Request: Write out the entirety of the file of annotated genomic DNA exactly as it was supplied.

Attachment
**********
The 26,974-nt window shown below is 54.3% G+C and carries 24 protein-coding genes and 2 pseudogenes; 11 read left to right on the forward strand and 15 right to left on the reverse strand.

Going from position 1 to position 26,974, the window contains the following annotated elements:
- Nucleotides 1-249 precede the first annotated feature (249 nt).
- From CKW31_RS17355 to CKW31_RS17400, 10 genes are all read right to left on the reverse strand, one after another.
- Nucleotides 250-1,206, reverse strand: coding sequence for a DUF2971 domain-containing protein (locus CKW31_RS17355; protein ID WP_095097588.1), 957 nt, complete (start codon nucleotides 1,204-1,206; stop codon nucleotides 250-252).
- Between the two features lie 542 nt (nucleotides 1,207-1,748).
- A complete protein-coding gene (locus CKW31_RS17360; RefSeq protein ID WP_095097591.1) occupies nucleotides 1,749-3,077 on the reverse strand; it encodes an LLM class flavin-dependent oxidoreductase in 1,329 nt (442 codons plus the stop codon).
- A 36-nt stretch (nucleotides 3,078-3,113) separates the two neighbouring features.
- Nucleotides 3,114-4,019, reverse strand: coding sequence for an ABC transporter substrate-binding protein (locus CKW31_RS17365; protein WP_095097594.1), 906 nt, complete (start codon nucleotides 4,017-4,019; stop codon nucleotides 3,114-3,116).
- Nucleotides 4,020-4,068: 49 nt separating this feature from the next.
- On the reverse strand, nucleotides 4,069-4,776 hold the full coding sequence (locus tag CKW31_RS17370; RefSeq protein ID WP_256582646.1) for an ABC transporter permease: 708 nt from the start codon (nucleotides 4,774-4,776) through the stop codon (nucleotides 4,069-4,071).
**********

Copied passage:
The 26,974-nt window shown below is 54.3% G+C and carries 24 protein-coding genes and 2 pseudogenes; 11 read left to right on the forward strand and 15 right to left on the reverse strand.

Going from position 1 to position 26,974, the window contains the following annotated elements:
- Nucleotides 1-249 precede the first annotated feature (249 nt).
- From CKW31_RS17355 to CKW31_RS17400, 10 genes are all read right to left on the reverse strand, one after another.
- Nucleotides 250-1,206, reverse strand: coding sequence for a DUF2971 domain-containing protein (locus CKW31_RS17355; protein ID WP_095097588.1), 957 nt, complete (start codon nucleotides 1,204-1,206; stop codon nucleotides 250-252).
- Between the two features lie 542 nt (nucleotides 1,207-1,748).
- A complete protein-coding gene (locus CKW31_RS17360; RefSeq protein ID WP_095097591.1) occupies nucleotides 1,749-3,077 on the reverse strand; it encodes an LLM class flavin-dependent oxidoreductase in 1,329 nt (442 codons plus the stop codon).
- A 36-nt stretch (nucleotides 3,078-3,113) separates the two neighbouring features.
- Nucleotides 3,114-4,019, reverse strand: coding sequence for an ABC transporter substrate-binding protein (locus CKW31_RS17365; protein WP_095097594.1), 906 nt, complete (start codon nucleotides 4,017-4,019; stop codon nucleotides 3,114-3,116).
- Nucleotides 4,020-4,068: 49 nt separating this feature from the next.
- On the reverse strand, nucleotides 4,069-4,776 hold the full coding sequence (locus tag CKW31_RS17370; RefSeq protein ID WP_256582646.1) for an ABC transporter permease: 708 nt from the start codon (nucleotides 4,774-4,776) through the stop codon (nucleotides 4,069-4,071).